The ruling in the Congo case by the National People's Congress Standing Committee, which is binding on local courts, is a step backwards, given that pre-1997 Hong Kong had adopted a policy of restrictive rather than absolute immunity, and this is clearly the way the world is going.
In the debt dispute, the Democratic Republic of Congo government had agreed to be bound by arbitration, but subsequently reneged. When the American company FG Hemisphere Associates - a so-called vulture fund - took the case to the Hong Kong courts, Congo insisted it had absolute immunity.
The Standing Committee's decision seems to be at odds with the fact that China in 2005 signed the UN Convention on Jurisdictional Immunities of States and Their Properties, under which states will not enjoy immunity in commercial matters.
However, China has not ratified the convention, which has yet to come into force. Presumably, if the convention does come into effect one day and is ratified by Beijing, it will extend the agreement to Hong Kong as well, reversing the latest decision. But that situation may be years down the road.
The latest interpretation is the fourth by the Standing Committee, with each sparking political disputes in Hong Kong with charges that the special administrative region's autonomy is being eroded. This time, because the interpretation was requested by the Court of Final Appeal, there is an even stronger sense that the judiciary's independence is being eroded.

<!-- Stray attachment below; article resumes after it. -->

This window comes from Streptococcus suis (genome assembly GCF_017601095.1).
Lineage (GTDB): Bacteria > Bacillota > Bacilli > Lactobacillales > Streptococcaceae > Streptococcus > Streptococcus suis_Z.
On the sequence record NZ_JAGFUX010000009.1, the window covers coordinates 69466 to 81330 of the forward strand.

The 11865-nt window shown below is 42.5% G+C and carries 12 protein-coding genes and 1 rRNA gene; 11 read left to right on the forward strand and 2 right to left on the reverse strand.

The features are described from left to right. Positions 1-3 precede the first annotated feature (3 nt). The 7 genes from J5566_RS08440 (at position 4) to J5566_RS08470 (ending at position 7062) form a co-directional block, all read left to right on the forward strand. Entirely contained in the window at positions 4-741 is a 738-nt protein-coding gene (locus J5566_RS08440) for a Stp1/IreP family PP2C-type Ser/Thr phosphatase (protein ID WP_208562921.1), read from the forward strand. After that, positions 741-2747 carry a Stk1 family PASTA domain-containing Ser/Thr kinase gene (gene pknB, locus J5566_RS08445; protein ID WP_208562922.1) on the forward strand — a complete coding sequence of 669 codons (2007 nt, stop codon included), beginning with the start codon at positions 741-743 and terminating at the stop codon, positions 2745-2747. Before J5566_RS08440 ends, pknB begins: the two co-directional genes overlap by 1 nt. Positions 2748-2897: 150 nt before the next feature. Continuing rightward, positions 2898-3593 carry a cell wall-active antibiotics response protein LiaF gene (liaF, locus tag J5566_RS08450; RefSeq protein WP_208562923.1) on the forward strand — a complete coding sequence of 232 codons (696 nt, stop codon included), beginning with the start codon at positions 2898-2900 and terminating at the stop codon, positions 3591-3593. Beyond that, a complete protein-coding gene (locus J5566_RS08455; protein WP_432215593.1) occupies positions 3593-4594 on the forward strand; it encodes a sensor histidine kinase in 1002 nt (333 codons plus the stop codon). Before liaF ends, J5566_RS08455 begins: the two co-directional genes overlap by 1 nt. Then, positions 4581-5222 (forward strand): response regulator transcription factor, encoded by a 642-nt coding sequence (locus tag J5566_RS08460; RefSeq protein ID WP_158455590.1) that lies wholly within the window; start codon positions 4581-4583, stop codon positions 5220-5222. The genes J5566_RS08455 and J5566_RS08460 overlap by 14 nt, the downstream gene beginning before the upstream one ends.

Each time there is such a controversy, Beijing is asked to intervene and, each time, relations between Hong Kong and the central government suffer. It would be far better if Hong Kong could, on its own, resolve legal issues without running to Beijing.
A major problem at present is that, under the common law system, the courts interpret the law by examining its wording while, on the mainland, where there is legislative rather than judicial interpretation, reference is made to discussion during the drafting process to understand the original intent of legislators.
It would be useful if the Court of Final Appeal could, in matters involving the Basic Law, widen the traditional approach by taking into consideration factors that are relevant to mainland legislators. Thus, records of discussion during the drafting of the Basic Law could be made available to the court for consideration. If necessary, drafters could be called on to provide testimony regarding the original intent of the law. Naturally, such a move would require prior consultation with Beijing.
This should not be seen as a move to circumvent the Standing Committee's authority. Rather, it should be seen as an attempt by Hong Kong to resolve its own legal problems and not burden the mainland with them.
The reduction of cases requiring Standing Committee decisions should result in greater harmony between Hong Kong and the mainland, and that would surely be welcomed, both in Beijing and Hong Kong.
Frank Ching is a Hong Kong-based writer and commentator. email@example.com. Follow him on Twitter: @FrankChing1